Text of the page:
The Confederation of British Industries (CBI) are right when they say that despite the majority of businesses agreeing and sticking to fair payment terms with their suppliers, we need to ensure that all companies have a culture of prompt payment. So says the CBI in its submission to the Government’s consultation on the matter.
I was staggered when I read that the national late payment debt stands at over £30 billion with the average business owed £31,000. The CBI say that, with the economic recovery gaining traction and order books picking up, now is the time when working capital can become particularly stretched.
To tackle the problem of late payment, the CBI is recommending:
- That all companies publish their supplier payment policies on a voluntary ‘comply or explain’ basis.
- The introduction of a ‘target’ maximum payment term, with flexibility, recognising that a one-size-fits-all approach will not work, because more complex contracts may require different terms.
- As part of the Prompt Payment Code, introduce an ‘upper tier’ for companies who wish to sign up to even higher standards, for example by committing to more detailed reporting on payment performance, or shorter timeframes.
- That larger companies give clear guidance on their websites clearly stating how their payment process works and set up online finance platforms to simplify the payment process.
- That the Government sets out clear guidance around the legal term ‘grossly unfair’ in contract law, so that businesses have greater confidence when negotiating payment terms.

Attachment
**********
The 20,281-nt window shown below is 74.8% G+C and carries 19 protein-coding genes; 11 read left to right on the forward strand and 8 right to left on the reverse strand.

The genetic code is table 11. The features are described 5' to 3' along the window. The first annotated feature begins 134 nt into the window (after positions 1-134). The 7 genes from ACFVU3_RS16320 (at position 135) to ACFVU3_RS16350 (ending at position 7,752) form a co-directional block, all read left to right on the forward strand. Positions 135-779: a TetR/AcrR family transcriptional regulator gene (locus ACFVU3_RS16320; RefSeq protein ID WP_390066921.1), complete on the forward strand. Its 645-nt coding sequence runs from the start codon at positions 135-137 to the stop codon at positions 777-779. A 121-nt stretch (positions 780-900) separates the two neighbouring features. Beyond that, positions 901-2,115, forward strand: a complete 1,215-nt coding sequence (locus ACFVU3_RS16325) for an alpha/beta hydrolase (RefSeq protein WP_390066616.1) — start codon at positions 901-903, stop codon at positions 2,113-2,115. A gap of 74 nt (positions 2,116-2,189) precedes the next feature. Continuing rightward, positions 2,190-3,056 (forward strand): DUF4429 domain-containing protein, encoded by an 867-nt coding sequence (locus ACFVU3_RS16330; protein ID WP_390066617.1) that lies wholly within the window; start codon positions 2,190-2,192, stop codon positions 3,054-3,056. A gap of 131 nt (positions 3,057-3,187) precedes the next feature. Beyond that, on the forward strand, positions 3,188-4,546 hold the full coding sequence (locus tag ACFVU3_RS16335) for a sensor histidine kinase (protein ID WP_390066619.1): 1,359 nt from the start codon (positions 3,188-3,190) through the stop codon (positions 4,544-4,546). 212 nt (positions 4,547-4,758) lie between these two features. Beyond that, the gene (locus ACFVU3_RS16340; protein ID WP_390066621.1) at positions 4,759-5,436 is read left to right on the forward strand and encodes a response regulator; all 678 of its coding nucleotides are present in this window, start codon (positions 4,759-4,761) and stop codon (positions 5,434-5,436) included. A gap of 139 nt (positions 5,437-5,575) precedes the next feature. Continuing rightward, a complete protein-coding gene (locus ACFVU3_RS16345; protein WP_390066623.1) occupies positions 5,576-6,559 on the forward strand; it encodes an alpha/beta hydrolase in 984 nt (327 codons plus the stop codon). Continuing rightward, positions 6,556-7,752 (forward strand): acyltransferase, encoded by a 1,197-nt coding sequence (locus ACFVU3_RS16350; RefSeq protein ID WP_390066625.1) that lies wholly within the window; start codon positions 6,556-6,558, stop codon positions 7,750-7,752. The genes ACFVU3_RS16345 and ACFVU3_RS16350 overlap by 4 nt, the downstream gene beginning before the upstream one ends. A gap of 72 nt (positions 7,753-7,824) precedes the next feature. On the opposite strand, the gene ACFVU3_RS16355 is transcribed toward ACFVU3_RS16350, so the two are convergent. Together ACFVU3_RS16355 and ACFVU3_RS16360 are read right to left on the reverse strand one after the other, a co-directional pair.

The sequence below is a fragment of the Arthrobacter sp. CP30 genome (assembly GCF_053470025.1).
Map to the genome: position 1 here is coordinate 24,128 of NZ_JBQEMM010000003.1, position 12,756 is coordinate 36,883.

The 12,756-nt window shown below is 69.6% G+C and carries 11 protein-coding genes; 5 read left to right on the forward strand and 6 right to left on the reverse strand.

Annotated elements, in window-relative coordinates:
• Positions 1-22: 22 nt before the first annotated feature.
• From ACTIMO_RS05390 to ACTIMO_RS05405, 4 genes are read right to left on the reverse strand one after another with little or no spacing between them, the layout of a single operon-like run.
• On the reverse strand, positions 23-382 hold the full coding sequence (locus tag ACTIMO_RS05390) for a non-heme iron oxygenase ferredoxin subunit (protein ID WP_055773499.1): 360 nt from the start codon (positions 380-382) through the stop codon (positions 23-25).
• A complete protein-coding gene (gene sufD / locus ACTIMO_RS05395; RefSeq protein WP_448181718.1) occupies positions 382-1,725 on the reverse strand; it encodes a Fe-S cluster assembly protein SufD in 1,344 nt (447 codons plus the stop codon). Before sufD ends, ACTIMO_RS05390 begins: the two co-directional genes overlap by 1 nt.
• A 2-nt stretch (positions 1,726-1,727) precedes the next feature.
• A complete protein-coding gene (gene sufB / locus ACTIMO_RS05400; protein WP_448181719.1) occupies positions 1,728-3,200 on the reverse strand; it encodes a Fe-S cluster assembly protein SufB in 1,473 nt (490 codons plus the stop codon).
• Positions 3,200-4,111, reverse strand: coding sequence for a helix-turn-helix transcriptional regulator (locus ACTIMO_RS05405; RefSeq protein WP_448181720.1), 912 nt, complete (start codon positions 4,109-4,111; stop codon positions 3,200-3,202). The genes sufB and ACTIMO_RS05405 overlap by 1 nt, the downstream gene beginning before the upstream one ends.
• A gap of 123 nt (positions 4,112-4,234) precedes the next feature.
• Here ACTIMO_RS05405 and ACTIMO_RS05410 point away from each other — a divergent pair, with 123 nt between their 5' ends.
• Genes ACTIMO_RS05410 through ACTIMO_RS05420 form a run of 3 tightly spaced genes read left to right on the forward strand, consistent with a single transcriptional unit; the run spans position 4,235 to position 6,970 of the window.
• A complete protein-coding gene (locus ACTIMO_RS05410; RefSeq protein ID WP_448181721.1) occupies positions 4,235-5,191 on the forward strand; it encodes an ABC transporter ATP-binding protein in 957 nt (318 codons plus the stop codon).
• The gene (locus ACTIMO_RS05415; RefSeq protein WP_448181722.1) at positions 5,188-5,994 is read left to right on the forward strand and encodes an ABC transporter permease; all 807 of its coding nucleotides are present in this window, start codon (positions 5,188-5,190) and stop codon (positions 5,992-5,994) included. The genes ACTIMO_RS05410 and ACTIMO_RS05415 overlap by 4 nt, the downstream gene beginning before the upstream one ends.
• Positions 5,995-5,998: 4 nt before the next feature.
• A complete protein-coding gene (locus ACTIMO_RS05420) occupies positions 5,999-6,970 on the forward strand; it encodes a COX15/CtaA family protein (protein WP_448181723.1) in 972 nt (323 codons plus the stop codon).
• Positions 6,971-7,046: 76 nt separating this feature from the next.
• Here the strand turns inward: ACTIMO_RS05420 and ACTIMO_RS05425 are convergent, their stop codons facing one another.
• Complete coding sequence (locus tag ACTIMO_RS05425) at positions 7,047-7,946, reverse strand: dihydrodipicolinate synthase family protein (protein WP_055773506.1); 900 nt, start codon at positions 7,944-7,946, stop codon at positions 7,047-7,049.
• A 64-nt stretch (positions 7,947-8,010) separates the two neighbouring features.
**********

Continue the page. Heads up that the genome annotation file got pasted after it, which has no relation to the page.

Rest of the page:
The CBI warns against the unintended consequences of imposing new rules which would put the UK on an uneven playing-field internationally, otherwise contracts will simply be offered to overseas suppliers instead of UK firms. Suggestions such as mandatory maximum payment terms, introducing an enforcement agency or blacklisting of suppliers all fall into this category and should be rejected.
I particularly like the suggestion of a “comply or explain” policy.
The CBI’s press release is here.
He was a Council member of the Institute of Chartered Accountants in England and Wales from 1988 to 1996.
Martin Pollins ran his own firm based in Sussex and was the first Accountancy firm in the UK to advertise on television and Martin went on to create and launch the CharterGroup Partnership (the UK's first Accountancy network) and then LawGroup UK (one of the largest networks of lawyers in the country).
Martin started work on the Bizezia concept in 1996, developing the broad range of information resources and products over the past 18 years.
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